One of the challenges with writing 'how to' articles and books is articulating what may be clear in my mind but perhaps not so clear in your mind. This became painfully apparent when describing the various tying steps in my book, Fly Patterns for Stillwaters. I strived to ensure the tying steps were complete, easy to read and mirrored what was displayed in the image. Since the initial publishing of my book I have received a number of questions as to what I mean by doubling materials around the tying thread.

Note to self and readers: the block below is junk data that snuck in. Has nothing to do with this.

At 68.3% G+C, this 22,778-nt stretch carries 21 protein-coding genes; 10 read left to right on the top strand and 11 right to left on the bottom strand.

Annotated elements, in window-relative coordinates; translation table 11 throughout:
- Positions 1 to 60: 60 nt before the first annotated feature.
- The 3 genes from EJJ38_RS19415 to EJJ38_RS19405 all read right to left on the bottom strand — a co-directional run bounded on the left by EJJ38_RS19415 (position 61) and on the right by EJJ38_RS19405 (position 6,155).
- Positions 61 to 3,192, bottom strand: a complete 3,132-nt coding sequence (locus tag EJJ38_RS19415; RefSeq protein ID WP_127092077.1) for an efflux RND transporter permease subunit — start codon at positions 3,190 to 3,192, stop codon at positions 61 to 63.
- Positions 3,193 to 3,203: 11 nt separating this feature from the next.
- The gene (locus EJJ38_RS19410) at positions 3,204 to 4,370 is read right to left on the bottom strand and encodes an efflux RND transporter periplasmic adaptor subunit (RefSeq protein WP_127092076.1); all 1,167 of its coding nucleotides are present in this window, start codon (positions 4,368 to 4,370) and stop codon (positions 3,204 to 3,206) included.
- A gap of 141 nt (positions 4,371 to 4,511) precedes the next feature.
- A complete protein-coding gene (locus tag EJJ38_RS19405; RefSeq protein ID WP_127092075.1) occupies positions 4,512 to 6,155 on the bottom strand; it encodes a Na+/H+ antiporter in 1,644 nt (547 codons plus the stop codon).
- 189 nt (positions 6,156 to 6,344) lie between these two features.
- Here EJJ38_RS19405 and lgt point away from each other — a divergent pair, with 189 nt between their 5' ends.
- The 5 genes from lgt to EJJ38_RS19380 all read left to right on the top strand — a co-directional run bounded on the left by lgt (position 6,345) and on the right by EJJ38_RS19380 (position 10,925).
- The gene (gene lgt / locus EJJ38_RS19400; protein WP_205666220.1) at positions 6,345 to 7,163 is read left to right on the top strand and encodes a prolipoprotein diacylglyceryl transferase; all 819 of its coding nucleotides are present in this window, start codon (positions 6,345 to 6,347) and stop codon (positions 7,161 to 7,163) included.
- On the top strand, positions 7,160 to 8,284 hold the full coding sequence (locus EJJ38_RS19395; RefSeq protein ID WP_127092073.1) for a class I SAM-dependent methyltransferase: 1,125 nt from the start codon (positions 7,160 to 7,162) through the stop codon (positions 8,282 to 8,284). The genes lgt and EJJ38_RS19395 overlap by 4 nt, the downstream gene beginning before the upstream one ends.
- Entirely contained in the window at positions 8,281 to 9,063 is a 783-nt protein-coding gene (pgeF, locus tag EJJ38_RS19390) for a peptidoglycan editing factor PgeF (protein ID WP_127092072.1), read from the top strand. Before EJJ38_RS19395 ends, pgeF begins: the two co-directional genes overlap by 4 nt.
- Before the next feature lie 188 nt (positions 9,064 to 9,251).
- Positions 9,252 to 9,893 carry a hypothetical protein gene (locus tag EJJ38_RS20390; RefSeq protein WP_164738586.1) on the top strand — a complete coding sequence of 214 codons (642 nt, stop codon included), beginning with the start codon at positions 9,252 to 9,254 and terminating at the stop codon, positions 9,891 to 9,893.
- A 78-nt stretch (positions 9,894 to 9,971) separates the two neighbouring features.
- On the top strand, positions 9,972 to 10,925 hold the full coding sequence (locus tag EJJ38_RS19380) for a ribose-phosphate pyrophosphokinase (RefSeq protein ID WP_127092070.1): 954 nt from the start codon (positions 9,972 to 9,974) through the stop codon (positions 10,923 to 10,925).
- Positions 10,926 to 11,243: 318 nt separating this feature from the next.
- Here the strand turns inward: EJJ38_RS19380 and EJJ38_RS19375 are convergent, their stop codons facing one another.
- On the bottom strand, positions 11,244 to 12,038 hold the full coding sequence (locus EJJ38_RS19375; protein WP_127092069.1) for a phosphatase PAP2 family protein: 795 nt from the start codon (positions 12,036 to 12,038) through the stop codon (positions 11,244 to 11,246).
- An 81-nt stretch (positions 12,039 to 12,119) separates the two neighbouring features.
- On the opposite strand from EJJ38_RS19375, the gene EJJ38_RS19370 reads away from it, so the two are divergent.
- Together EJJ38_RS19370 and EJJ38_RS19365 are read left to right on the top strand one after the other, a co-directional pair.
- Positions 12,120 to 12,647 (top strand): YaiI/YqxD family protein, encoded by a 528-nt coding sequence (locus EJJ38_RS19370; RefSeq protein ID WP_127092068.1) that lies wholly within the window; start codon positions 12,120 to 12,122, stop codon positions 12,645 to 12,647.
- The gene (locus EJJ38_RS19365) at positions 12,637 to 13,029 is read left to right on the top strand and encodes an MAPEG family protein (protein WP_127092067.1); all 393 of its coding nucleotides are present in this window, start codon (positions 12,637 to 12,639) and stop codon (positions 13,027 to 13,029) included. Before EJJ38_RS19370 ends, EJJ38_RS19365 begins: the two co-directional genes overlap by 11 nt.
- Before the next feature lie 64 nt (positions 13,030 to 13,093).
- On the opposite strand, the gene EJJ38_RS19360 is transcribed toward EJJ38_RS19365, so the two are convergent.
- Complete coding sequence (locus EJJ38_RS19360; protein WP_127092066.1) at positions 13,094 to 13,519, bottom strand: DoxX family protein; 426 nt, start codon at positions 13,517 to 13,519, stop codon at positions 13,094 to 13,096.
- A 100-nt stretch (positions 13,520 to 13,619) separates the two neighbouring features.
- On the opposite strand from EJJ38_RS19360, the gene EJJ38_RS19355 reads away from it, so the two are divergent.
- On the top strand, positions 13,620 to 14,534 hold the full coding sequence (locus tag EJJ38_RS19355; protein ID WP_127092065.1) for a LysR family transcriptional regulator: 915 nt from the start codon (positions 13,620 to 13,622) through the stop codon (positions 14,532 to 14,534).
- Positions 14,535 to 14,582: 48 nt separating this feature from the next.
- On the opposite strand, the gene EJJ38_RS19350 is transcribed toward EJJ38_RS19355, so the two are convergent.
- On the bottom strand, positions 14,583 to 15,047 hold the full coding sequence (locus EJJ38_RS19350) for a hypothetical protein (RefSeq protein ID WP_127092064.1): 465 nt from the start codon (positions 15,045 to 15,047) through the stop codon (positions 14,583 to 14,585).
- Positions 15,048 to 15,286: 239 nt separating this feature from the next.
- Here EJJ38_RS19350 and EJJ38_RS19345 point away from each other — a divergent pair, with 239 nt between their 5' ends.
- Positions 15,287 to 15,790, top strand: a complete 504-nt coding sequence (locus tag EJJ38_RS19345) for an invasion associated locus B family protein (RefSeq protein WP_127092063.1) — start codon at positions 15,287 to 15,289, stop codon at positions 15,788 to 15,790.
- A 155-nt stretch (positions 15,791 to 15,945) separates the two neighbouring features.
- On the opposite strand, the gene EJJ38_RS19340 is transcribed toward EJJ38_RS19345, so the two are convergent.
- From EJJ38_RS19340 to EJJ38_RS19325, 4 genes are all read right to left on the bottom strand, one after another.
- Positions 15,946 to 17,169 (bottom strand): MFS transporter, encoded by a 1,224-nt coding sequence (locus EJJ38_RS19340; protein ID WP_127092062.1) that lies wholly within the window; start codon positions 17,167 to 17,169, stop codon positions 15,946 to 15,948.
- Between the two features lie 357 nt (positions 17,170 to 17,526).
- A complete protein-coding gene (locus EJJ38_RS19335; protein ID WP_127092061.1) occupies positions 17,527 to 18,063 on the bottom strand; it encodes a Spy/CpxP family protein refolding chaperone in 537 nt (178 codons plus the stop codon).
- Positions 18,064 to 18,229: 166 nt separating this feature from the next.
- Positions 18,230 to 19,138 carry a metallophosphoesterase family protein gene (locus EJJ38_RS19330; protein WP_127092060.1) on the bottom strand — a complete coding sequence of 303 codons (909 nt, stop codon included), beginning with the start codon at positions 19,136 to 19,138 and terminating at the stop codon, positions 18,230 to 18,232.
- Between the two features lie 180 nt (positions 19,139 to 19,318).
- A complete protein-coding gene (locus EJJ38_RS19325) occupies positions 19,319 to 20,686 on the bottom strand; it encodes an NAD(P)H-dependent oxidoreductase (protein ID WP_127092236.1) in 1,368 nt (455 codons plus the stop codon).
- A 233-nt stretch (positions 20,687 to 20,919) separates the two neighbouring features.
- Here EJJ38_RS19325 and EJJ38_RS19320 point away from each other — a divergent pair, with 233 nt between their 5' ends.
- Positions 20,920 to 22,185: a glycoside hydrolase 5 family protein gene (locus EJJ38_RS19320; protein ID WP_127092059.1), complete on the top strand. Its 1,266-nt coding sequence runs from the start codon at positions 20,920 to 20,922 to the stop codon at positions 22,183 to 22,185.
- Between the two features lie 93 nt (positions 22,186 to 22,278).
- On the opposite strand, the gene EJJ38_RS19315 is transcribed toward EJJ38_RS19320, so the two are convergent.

Doubling materials is the best way I know to precisely place materials at any point on the hook and bind them in place. Rubber and Sili legs have become a popular component on many flies, both nymphs and dries. These materials are durable and life like, both in look and animation. A set of rubber or Sili legs on almost any fly brings it to life providing a sense of confidence for fish seeking authentication of life. The trick in tying rubber and Sili legs in place however has always been the fumbling around trying to get these materials in just the right position. Such as the set of legs that protrude out of the sides of patterns such the Madam X or a host of nymph designs including Girdle Bugs and Yuk Bugs.
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